Mowing grass clippings into fine particles to be deposited back down into the turf, where they quickly decompose into valuable nutrients.
Covering an area loosely with some material to hold soil in place and facilitate revegetation. Straw and bark are common mulches.
Mixing organic material into the sediment surface to reduce erosion, moisten the surface and fertilise the soil.
Providing any loose covering for exposed forest soils, such as grass, straw, bark, or wood fibers, to help control erosion and protect exposed soil.
Most mulches are made from organic materials, some of the best being: hay, grass clippings, fallen leaves (best when shredded), bark chips, and compost. Mulching serves to prevent moisture loss from soil, protect plants from temperature extremes, control weed growth (weed before laying mulch!), prevent water from splashing onto plant material, and as a slow-release soil amendment.
Providing any loose covering for exposed forest soil, using organic residue, such as grass, straw, or wood fibers to protect exposed soil, enhance revegetation, and help control erosion.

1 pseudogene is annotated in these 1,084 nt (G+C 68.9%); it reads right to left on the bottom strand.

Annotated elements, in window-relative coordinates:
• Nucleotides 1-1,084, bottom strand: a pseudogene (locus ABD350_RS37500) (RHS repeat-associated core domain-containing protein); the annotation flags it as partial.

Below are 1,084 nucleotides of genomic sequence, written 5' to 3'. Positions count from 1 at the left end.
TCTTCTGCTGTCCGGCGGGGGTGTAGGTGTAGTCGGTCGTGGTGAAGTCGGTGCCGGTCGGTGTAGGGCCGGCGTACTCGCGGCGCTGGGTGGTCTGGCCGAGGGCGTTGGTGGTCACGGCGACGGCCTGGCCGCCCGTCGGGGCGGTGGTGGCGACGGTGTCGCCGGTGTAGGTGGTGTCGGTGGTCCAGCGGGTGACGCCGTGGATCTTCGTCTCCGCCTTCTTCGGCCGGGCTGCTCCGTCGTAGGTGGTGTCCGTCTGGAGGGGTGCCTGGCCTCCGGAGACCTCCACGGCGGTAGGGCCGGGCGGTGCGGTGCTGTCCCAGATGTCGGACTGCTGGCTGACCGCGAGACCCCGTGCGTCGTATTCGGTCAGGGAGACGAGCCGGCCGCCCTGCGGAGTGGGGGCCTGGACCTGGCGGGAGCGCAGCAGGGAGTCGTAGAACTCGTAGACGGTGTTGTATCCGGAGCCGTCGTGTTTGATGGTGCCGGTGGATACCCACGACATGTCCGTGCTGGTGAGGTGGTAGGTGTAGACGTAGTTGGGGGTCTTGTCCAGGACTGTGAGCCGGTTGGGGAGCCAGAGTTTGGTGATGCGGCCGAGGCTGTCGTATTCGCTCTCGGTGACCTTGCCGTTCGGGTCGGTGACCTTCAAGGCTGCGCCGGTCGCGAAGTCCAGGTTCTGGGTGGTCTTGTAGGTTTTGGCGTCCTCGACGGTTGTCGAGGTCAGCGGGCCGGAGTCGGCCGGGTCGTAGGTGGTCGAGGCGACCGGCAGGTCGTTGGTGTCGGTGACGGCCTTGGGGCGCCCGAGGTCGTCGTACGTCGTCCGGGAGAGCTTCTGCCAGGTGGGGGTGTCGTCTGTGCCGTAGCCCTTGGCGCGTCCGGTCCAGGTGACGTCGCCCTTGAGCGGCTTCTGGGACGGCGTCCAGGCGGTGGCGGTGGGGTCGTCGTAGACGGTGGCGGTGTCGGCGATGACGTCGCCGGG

Process of spreading organic material such as wood chips, leaves, or compost over the soil surface to control weeds and retain soil moisture.
Spreading of material e.g. plant litter or plastic on the surface of soil to protect the soil from erosion or to control weeds. Organic mulches can also improve the soil's organic matter content and tilth.
Mulching is when the mower cuts the grass into small pieces and allows them to fall back onto the grass, where they will decompose and add to the richness of the soil. A mulching mower can only handle cutting and mulching so much grass, so you will need to mow a bit more frequently.
A method of preventing weeds, moderating soil temperatures and keeping soil moist. Involves covering gardens, shrubbery borders and foundation plantings with a layer of wood chips, bark mulch, cocoa hulls or hay. Does not totally prevent weeds, but does help.
the application of a layer of compost to the surface of the soil, creating an interface that accepts water readily yet resists moisture loss through evapotranspiration.